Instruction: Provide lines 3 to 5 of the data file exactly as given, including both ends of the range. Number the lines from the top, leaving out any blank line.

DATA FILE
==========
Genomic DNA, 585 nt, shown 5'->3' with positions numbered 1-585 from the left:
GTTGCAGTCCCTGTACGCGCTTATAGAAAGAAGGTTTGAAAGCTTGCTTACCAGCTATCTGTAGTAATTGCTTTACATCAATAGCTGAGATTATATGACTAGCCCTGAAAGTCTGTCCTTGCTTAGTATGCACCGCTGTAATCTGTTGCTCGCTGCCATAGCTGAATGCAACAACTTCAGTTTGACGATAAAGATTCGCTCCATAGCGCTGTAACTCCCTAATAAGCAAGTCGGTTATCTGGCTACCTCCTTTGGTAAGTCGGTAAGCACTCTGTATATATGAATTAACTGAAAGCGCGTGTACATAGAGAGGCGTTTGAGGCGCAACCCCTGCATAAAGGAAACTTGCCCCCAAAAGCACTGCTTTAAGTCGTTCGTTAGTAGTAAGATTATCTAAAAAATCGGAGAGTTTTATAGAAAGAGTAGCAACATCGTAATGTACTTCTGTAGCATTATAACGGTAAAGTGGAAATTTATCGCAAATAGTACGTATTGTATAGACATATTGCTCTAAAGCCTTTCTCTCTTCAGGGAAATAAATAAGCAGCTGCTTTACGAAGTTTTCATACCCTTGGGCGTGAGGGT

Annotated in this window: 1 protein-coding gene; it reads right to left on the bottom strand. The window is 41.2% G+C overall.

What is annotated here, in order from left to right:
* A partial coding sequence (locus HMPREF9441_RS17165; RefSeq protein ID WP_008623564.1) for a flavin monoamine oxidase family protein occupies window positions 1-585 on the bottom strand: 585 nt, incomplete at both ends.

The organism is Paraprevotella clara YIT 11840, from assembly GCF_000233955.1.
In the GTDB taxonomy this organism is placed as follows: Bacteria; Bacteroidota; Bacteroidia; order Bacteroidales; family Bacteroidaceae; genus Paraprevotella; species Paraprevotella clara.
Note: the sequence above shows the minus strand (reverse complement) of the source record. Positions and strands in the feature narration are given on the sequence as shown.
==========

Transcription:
Annotated in this window: 1 protein-coding gene; it reads right to left on the bottom strand. The window is 41.2% G+C overall.

What is annotated here, in order from left to right:
* A partial coding sequence (locus HMPREF9441_RS17165; RefSeq protein ID WP_008623564.1) for a flavin monoamine oxidase family protein occupies window positions 1-585 on the bottom strand: 585 nt, incomplete at both ends.